[2] Id. at 134-142.

[3] Id. at 113-120.

[4] Position Paper for Complainants; id. at 48.

[5] WHEREFORE, premises considered, the complaints filed by .Jumelito T. Dalmacio and Emma R. Martinez are dismissed for lack of merit. The complaint filed by Arlentino Real is dismissed without prejudice. Supra at note 3.

[6] WHEREFORE, premises considered, the decision of [sic] Labor Arbiter is hereby AFFIRMED. Supra at note 2.

[7] WHEREFORE, the instant petition is PARTLY GRANTED. Accordingly, the Court AFFIRMS IN PART the assailed resolution of the National Labor Relations Commission dated March 30, 2010 with respect to the legality of the termination of the herein petitioner as well as the Deed of Quitclaim executed in his favor but this Court directs private respondent PNB to return to him with dispatch the GSIS Gratuity Pay deducted from his separation pay. Supra at note 1.

[8] Petition for Review under Rule 45 dated August 9, 2012. Rollo (G.R. No. 202357), pp. 8-22.

[9] Petition for Review (under Rule 45 of the Rules of Civil Procedure) dated August 9, 2012. Rollo (G.R. No. 202308), pp. 103-146.

[10] Cabling v. Dangcalan, G.R. No. 187696, June 15, 2016.

[11] In certain exceptional cases, however, the Court may be urged to probe and resolve factual issues, viz.: (a) When the findings are grounded entirely on speculation, surmises, or conjectures; (b) When the inference made is manifestly mistaken, absurd, or impossible; (c) When there is grave abuse of discretion; (d) When the judgment is based on a misapprehension of facts; (e) When the findings of facts are conflicting; (f) When in making its findings the CA went beyond the issues of the case, or its findings are contrary to the admissions of both the appellant and the appellee; (g) When the CA's findings are contrary to those by the trial court; (h) When the findings are conclusions without citation of specific evidence on which they are based; (i) When the facts set forth in the petition, as well as in the petitioner's main and reply briefs, are not disputed by the respondent; (j) When the findings of fact are premised on the supposed absence of evidence and contradicted by the evidence on record; or (k) When the CA manifestly overlooked certain relevant facts not disputed by the parties, which, if properly considered, would justify a different conclusion. De Vera, et al. v. Spouses Santiago, Sr., et al., G.R. No. 179457, June 22, 2015.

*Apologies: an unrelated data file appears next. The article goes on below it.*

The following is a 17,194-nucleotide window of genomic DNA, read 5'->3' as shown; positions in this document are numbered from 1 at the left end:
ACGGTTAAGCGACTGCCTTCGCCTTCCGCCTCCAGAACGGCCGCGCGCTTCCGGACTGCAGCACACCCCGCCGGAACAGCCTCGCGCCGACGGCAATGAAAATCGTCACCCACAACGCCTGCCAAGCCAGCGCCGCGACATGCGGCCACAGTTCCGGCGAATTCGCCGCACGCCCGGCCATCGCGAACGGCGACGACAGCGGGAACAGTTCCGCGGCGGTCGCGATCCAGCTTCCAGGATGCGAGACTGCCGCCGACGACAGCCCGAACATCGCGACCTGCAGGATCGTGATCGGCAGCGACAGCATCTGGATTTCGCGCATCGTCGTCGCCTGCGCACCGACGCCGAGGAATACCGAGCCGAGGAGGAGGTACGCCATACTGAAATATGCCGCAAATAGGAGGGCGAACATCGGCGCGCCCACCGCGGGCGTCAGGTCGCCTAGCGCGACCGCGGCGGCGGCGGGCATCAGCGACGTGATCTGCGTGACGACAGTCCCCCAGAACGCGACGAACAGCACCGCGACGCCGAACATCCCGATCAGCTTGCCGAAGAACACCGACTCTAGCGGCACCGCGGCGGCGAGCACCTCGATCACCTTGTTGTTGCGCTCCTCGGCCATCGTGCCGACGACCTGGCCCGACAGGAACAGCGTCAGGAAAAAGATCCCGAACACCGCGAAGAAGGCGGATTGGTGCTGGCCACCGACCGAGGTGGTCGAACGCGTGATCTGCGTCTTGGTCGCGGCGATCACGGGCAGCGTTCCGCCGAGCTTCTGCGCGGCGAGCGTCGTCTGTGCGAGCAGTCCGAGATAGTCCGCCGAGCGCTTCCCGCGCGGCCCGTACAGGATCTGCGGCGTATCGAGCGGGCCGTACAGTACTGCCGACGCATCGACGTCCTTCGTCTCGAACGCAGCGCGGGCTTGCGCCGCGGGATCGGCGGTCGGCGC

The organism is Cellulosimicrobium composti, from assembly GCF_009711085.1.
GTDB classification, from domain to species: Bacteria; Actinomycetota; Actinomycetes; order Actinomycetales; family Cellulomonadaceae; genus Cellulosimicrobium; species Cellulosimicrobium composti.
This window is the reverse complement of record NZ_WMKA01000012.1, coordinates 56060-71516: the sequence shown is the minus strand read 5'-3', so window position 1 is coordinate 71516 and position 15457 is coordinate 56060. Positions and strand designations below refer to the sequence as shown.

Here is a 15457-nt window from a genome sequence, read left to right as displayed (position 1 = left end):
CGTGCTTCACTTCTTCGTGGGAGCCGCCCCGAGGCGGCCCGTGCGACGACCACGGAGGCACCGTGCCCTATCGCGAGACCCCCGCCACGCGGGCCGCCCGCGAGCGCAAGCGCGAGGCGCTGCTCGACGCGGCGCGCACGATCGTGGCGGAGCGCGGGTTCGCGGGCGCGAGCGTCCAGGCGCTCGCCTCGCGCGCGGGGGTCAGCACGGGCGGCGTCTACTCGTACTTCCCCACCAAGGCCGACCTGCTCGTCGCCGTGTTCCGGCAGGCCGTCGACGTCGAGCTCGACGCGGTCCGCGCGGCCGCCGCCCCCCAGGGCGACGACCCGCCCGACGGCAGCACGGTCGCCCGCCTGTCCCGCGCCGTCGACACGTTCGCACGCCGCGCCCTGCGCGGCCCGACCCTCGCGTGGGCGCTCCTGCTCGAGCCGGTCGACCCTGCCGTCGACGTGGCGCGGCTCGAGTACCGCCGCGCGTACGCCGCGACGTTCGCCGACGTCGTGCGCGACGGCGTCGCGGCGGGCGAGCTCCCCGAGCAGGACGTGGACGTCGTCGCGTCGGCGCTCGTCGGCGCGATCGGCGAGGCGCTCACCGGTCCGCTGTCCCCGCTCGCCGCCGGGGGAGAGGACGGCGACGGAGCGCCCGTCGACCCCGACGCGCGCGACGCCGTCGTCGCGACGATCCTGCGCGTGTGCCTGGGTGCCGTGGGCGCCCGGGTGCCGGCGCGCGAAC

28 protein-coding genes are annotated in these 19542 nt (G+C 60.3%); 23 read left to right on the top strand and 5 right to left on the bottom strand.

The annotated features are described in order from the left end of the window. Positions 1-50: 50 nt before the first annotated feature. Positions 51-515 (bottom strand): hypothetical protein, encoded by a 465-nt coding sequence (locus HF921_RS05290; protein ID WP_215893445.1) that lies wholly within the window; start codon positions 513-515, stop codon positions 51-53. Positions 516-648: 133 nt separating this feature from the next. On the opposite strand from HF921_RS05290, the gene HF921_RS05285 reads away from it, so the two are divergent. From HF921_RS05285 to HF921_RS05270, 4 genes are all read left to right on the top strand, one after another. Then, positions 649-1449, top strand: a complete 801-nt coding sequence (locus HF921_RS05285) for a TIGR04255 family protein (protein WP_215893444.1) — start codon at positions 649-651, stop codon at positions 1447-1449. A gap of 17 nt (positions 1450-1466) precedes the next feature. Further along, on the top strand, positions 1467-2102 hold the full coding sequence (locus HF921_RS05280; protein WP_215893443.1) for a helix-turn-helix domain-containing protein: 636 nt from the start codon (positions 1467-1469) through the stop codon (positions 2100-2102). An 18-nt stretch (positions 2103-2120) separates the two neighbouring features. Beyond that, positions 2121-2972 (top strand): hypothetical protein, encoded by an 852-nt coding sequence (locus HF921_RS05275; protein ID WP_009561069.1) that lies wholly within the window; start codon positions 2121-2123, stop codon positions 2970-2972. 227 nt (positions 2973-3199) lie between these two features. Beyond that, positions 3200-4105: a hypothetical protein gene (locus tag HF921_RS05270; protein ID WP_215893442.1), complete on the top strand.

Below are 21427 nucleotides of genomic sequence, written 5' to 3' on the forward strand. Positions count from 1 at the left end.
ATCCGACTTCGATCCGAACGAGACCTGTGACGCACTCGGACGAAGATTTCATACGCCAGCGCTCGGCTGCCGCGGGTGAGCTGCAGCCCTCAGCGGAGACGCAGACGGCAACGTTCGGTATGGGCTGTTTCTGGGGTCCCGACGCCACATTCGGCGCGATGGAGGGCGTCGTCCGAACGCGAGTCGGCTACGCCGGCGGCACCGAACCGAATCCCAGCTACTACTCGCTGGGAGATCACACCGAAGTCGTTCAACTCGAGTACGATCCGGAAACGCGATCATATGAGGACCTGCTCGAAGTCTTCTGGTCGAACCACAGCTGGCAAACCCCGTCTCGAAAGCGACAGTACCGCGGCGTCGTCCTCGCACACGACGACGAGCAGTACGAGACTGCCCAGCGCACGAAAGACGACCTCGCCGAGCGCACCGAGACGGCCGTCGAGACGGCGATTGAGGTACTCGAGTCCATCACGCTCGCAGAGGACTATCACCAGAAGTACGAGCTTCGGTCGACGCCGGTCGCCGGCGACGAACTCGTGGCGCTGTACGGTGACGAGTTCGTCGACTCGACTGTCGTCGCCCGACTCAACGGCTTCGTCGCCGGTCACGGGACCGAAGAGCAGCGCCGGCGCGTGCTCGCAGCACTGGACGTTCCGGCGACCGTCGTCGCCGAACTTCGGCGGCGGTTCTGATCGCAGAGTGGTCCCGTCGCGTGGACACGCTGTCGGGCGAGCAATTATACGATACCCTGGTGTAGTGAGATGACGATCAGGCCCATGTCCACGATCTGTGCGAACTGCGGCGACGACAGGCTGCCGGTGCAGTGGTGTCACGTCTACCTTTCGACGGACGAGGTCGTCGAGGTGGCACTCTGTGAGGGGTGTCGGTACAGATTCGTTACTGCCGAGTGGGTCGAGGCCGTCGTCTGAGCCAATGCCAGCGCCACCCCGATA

[12] Rollo (G.R. No. 202357), p. 32.

[13] Cabigting v. San Miguel Foods, Inc., G.R. No. 167706, November 5, 2009.

[14] Article 283, Labor Code. Closure of establishment and reduction of personnel. - The employer may also terminate the employment of any employee due to the installation of labor-saving devices, redundancy, retrenchment to prevent losses or the closing or cessation of operation of the establishment or undertaking unless the closing is for the purpose of circumventing the provisions of this Title, by serving a written notice on the worker and the Ministry of Labor and Employment at least one (1) month before the intended date thereof. In case of termination due to the installation of labor-saving devices or redundancy, the worker affected thereby shall be entitled to a separation pay equivalent to at least his one (1) month pay or to at least one (1) month pay for every year of service, whichever is higher. In case of retrenchment to prevent losses and in cases of closures or cessation of operations of establishment or undertaking not due to serious business losses or financial reverses, the separation pay shall be equivalent to one (1) month pay or at least one-half (1/2) month pay for every year of service, whichever is higher. A fraction of at least six (6) months shall be considered one (1) whole year. (Emphasis supplied)

[15] Dole Philippines, Inc., et al. v. National Labor Relations Commission, et al., G.R. No. 120009, September 13, 2001.

[16] Soriano, Jr. v. National Labor Relations Commission, et al., G.R. No. 165594, April 23, 2007.

[17] Morales v. Metropolitan Bank and Trust Company, G.R. No. 182475, November 21, 2012.

[18] Id.

[19] Lambert Pawnbrokers and Jewelry Corporation, et al. v. Binamira, G.R. No. 170464, 12 July 2010. (Emphasis supplied)

[20] Lopez Sugar Corp. v. Franco, et al., G.R. No. 148195, May 16, 2005.

[21] Rollo (G.R. No. 202357), p. 118.

[22] Id. at 139.

[23] Id. at 31.

[24] Id.

[25] Soriano, Jr. v. NLRC and PLDT, Inc., G.R. No. 165594, April 23, 2007.

[26] Id.

[27] Id.

[28] Rollo (G.R. No. 202357), p. 19.

[29] Rollo (G.R. No. 202308), p. 19.

[30] GSIS v. De Leon, G.R. No. 186560, November 17, 2010.

[31] Id.

[32] Id.

[33] Id.

[34] Id.